I could not go forward in any of my other chosen career paths without attending first to that which was so prominently calling for change and disabling policymakers around me from addressing the root causes of the world’s most intractable problems. This includes poverty and inequality, and all that comes with injustices and selfishness, including conflict and warfare. I found through empirical studies and on the ground experience that what lay in the way of peace and economic prosperity always had some relationship to the status of women in a given society.

I had taken my Johns Hopkins University School of Advanced International Studies (SAIS) graduate students to Bangladesh and India in January 2018 for our “Power of Womenomics” study trek and we stopped for breakfast. In a strong Danish accent, the café owner explained that she did not make a tremendous profit, but her café enabled dozens of women to escape staying at home with alcoholic husbands refusing to work. We are told this situation plagues much of southern India. The café owner’s business model was based on the social good it would bring about, which had no quantifiable outcome, and yet made all the difference in the lives of those women saved from lifetimes of abuse.

As Women Forward International continues our global research projects, I see a myriad of women positively affecting their communities in ways never seen before.

Can you share the most interesting story that happened to you since you began leading your company or organization?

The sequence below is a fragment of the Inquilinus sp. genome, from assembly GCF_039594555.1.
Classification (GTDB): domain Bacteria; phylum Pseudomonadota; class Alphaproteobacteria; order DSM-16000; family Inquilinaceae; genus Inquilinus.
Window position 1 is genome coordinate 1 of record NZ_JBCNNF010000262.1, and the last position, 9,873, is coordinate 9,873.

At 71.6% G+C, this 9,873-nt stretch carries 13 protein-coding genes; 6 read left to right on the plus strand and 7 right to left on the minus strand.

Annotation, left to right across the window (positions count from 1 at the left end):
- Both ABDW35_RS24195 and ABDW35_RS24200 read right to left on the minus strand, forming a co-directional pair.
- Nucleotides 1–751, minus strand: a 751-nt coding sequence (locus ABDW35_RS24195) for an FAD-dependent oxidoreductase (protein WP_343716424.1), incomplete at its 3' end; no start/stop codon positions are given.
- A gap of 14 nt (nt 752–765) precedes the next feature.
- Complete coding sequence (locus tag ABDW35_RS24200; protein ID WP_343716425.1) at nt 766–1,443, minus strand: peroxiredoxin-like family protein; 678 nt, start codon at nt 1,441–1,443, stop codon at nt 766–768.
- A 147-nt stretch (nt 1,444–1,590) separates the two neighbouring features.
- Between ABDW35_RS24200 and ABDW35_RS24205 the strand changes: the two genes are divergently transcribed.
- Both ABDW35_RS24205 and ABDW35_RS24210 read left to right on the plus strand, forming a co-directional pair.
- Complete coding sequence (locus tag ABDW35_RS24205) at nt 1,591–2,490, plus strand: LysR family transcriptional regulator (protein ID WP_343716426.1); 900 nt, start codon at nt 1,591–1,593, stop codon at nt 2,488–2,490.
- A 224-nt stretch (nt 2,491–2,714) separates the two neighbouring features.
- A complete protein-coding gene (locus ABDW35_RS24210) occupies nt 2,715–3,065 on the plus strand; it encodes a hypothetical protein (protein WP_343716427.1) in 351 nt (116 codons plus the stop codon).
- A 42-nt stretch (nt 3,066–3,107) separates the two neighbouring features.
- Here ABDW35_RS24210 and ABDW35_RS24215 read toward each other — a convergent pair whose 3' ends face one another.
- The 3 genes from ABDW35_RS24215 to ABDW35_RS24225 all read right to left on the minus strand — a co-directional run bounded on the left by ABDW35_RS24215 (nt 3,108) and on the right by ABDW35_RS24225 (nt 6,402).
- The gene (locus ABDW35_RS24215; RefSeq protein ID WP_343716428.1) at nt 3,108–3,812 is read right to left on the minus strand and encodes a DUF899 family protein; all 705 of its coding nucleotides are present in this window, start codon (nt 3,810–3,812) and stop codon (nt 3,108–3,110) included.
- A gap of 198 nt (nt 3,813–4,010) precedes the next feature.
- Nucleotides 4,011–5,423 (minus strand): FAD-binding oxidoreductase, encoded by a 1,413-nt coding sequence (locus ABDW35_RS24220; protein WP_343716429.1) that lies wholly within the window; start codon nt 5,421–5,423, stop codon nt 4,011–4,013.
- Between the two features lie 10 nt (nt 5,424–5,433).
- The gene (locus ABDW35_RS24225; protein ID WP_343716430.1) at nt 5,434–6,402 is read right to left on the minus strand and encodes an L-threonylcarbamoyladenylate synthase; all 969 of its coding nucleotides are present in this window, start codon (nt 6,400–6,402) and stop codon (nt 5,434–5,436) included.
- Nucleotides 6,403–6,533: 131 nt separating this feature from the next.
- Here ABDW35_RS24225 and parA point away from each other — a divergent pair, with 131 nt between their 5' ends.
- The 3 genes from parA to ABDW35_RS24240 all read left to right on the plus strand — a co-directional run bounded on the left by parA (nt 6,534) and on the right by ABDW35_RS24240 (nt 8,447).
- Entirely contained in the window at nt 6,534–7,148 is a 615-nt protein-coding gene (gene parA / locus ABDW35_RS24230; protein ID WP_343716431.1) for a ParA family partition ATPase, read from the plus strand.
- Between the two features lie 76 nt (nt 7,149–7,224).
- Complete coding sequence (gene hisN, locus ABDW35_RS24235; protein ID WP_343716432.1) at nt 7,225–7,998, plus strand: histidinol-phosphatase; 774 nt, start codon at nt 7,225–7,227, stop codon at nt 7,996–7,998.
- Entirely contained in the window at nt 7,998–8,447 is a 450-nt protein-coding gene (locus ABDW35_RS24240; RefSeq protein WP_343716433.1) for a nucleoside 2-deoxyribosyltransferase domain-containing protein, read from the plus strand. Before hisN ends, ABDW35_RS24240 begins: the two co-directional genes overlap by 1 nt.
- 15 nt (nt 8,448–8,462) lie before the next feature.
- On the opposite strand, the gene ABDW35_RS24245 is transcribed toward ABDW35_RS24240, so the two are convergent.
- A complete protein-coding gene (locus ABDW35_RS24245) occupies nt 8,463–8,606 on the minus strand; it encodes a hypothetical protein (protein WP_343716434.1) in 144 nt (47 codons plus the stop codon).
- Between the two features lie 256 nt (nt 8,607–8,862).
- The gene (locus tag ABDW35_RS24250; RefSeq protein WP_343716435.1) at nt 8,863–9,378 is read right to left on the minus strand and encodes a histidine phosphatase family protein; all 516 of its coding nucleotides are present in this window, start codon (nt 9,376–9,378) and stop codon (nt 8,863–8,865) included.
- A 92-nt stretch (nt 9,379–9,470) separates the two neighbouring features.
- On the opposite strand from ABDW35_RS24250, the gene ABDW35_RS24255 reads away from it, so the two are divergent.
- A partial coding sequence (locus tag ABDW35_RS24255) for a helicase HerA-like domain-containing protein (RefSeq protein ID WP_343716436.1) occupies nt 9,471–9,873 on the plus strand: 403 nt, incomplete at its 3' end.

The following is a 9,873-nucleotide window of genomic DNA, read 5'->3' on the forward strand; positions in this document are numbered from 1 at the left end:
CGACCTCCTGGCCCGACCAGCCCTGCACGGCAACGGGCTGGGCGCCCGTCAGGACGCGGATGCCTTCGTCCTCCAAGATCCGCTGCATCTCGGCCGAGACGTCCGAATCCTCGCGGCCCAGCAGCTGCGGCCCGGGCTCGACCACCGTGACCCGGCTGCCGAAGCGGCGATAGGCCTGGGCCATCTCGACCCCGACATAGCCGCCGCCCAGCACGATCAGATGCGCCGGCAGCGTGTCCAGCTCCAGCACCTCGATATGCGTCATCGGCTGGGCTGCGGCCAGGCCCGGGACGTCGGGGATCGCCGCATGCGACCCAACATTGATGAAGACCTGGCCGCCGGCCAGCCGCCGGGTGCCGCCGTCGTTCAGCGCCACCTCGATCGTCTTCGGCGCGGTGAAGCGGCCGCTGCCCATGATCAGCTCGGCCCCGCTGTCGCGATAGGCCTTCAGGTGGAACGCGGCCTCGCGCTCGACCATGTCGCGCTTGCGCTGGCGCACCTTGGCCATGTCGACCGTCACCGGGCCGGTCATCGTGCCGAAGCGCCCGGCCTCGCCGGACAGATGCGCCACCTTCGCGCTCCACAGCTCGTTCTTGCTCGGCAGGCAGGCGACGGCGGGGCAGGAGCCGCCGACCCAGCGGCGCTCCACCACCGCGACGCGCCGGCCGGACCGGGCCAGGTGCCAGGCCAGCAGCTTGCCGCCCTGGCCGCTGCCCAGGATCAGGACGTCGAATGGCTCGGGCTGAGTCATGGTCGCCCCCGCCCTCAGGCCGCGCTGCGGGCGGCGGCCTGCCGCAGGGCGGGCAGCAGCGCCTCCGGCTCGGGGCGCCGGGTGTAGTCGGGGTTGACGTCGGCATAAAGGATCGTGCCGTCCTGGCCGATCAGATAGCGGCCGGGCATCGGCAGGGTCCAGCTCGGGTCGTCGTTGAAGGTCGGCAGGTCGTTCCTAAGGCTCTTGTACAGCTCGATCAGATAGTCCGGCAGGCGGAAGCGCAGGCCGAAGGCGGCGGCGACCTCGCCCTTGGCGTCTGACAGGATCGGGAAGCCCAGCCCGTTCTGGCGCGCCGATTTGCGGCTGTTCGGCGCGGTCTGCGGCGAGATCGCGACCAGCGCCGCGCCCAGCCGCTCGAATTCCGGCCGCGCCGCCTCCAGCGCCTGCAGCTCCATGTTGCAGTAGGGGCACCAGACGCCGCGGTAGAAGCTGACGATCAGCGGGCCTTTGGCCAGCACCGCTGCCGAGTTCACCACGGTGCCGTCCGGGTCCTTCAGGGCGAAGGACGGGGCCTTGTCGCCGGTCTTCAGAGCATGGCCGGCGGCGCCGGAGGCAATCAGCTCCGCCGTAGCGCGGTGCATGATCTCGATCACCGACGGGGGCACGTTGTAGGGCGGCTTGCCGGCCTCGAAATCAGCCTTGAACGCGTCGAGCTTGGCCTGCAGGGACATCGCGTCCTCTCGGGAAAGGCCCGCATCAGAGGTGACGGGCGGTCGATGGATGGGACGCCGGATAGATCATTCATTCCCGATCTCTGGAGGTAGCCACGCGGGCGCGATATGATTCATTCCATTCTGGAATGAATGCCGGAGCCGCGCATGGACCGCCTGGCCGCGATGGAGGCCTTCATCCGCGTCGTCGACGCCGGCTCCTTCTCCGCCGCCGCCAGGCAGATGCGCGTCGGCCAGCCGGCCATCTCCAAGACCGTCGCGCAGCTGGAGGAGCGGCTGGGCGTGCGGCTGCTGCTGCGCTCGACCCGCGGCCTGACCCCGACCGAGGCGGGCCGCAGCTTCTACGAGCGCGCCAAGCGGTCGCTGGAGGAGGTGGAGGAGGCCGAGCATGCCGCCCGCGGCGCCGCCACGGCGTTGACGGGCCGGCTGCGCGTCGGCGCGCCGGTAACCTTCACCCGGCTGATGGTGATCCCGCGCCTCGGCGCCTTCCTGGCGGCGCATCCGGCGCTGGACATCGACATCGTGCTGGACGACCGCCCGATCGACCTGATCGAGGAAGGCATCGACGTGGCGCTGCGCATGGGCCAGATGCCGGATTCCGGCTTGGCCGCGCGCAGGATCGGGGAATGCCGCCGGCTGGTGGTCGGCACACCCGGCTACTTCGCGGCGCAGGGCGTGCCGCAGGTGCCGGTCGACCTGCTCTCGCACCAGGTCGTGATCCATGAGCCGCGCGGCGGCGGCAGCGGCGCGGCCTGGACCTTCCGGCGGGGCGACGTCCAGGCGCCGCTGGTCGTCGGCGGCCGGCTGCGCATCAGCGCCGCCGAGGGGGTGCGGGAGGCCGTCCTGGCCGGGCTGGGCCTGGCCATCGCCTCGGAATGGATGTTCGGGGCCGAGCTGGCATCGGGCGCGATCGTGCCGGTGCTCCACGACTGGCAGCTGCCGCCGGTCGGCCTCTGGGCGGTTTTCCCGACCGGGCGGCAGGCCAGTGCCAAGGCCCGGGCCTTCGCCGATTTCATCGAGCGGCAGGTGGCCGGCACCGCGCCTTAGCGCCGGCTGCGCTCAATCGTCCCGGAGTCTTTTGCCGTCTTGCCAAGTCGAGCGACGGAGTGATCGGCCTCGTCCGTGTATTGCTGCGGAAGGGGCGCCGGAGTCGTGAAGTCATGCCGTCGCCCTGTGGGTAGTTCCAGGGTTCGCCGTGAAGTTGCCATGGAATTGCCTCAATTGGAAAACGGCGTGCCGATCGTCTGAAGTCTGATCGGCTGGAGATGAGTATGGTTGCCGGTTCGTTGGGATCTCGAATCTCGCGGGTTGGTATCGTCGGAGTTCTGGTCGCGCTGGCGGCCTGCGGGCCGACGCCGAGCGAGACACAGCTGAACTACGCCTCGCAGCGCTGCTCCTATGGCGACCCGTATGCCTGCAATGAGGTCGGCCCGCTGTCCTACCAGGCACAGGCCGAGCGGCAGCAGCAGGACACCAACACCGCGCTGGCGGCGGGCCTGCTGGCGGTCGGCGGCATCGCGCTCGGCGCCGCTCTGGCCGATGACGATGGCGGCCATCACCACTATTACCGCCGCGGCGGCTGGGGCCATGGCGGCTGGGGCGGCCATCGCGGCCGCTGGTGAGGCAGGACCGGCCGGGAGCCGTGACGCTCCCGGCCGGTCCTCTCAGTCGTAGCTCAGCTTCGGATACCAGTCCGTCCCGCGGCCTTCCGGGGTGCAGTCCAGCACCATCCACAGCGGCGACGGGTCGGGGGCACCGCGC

When you begin to lead something new, others take notice, and, even the most supportive fans are overcome with the sense that no real change can ever occur. When they see people actually daring to make the change in the here and now, they attempt to slow the process down, or even take it away for themselves — but they soon discover they cannot be the custodians of the change without being transformed themselves! Instead, the light carries forward the mission, strewing limbs and broken claws of all those who cannot “get onboard” in its wake.

Can you share a story about the funniest mistake you made when you were first starting? Can you tell us what lesson you learned from that?

We put the wrong address of our new office on our business cards. Proofread everything carefully!

Can you describe how you or your organization is making a significant social impact?

Women Forward International is making a social impact by merging credible research and influential organizations and putting them to action. We provide the funding and tools to act on the key recommendations resulting from the research. In this way, we offer an opportunity for our next generation of leaders to make real change, and, in doing so, we transform the culture of the universities, students, companies, and countries in which we operate.